Benzodiazepine Prescriptions Spike Among Primary Care Doctors
According to a new study, the number of outpatients being prescribed benzodiazepine during medical visits has doubled from 2003 to 2015. Data from the study revealed almost half of the prescriptions were prescribed by primary care physicians.
Benzodiazepine is a class of drugs used in the following medications:
Benzodiazepines are commonly prescribed to treat anxiety, insomnia, and seizures. The study was published in JAMA Network Open and revealed back pain and other types of chronic pain had the biggest increase in benzodiazepine prescriptions.
Although doctors say that benzodiazepines are best for short-term use, the study found that long-term use has also increased by 50% from 2005 to 2015. Using benzodiazepines for an extended period of time can result in physical dependence, addiction, and death from overdose.
Dr. Sumit Agarwal is a primary care physician and researcher at Brigham and Women's Hospital in Boston, and one of the authors of the study. He says, “I don't think people realize that benzodiazepines share many of the same characteristics of opioids. They are addictive. They cause you to have slower breathing; they cause you to be altered in terms of mental status. And then, eventually, [they] can cause overdose and deaths."
Speaking about the death toll in the wake of rising prescriptions, Agarwal says, “That's somewhere around 10,000 to 12,000 deaths at the hands of benzodiazepines. This rise is happening quietly, outside of the public eye."
The U.S. Centers for Disease Control and Prevention recently released a report that showed overdose deaths caused by benzodiazepine among women between the ages of 30 and 64 increased by 830% between 1996 and 2017.
According to Agarwal, "women are more likely to be prescribed these medications,” and are also more likely to come in to the clinic to be treated for anxiety and depression.” Agarwal says benzodiazepines tend to be the medications doctors prescribe to treat these conditions.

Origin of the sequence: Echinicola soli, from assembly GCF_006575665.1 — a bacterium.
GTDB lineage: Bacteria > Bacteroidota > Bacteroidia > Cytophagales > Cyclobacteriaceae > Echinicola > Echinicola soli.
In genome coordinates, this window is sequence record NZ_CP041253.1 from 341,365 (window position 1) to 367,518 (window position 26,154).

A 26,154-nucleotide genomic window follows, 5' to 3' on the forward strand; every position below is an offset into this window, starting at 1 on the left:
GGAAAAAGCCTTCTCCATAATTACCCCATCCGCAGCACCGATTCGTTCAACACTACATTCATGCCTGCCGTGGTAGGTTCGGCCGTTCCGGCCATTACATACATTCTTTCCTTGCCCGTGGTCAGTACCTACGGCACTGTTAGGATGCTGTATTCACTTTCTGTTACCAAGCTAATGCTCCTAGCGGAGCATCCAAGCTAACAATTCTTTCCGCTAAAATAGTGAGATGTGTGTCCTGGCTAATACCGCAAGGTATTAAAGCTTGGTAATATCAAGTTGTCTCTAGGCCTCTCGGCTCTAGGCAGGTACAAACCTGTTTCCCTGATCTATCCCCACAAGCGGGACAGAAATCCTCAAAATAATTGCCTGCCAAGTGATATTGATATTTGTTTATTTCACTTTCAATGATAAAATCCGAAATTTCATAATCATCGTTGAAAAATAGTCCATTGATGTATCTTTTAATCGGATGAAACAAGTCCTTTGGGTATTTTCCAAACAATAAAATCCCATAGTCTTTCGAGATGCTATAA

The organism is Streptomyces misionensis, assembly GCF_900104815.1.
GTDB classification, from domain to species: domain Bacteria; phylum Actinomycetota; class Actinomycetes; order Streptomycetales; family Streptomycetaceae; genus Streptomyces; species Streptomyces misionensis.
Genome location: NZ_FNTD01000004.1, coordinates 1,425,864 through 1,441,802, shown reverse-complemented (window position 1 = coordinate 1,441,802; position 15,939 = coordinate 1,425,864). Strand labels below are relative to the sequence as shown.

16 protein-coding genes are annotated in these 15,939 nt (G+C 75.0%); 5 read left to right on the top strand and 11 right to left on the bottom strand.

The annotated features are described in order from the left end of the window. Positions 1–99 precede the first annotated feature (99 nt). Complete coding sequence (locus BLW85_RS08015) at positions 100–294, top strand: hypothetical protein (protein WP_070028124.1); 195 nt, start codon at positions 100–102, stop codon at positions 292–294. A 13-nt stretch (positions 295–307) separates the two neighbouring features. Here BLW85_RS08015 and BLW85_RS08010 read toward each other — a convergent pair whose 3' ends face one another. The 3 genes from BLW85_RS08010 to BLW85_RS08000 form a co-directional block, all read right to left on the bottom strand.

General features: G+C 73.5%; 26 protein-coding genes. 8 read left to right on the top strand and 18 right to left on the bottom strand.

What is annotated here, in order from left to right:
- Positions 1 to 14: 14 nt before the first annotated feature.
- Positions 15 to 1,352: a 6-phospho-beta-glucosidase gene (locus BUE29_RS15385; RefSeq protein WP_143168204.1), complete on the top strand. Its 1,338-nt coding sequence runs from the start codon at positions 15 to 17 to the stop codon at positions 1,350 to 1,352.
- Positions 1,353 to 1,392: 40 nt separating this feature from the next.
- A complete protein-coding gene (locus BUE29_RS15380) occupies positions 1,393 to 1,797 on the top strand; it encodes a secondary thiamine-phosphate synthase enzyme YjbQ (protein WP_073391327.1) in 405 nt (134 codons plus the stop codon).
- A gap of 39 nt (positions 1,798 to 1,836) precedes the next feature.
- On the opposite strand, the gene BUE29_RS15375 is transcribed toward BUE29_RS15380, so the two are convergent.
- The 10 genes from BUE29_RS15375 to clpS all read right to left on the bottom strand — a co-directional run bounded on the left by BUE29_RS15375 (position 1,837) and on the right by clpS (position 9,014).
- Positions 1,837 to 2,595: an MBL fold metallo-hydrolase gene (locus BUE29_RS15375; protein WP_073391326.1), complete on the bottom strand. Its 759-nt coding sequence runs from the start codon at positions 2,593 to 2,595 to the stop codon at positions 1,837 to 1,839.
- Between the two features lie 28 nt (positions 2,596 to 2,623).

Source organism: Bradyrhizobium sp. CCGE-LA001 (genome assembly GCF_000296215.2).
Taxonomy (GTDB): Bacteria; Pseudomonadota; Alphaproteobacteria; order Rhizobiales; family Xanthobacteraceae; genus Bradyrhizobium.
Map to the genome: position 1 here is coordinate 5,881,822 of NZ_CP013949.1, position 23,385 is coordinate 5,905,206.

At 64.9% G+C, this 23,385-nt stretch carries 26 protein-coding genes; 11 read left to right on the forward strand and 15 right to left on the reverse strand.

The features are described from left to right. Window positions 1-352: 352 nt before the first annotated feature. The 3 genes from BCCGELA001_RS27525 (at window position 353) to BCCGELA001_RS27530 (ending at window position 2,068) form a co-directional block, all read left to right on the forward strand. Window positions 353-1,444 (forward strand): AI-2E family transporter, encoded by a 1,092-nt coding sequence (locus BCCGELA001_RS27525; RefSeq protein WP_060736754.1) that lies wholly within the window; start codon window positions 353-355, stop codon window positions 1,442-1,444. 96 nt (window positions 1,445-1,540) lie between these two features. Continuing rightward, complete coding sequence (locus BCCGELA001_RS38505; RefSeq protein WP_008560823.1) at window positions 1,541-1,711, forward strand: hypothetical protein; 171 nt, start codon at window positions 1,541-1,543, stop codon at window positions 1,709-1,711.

Talking about the findings from the study, Anna Lembke, an associate professor of psychiatry and medical director of addiction medicine at Stanford University School of Medicine, said “The study highlights that we have a very serious problem with benzodiazepines.”
Lembke points out that primary care physicians, not psychiatrists, are the cause of the substantial increase in benzodiazepine prescriptions. Lembke said, “I think the big message here is that primary care doctors are really left with the burden of dealing, not only with chronic pain and opioid prescription, but also benzodiazepine prescription. The incredible burden of care on primary care physicians, who are given little time, or resources, that's partly what got us into the opioid epidemic in the first place.”
The study also revealed the co-prescribing of benzodiazepines with opioids has increased, something Dr. Joanna Starrels, associate professor at the department of medicine at the Albert Einstein College of Medicine, warns that co-prescribing these two kinds of medications can be dangerous. "They both slow down the central nervous system in complementary ways [that] increase the risk of overdose deaths," says Starrels. "It is dangerous — and generally advised not to prescribe together.”
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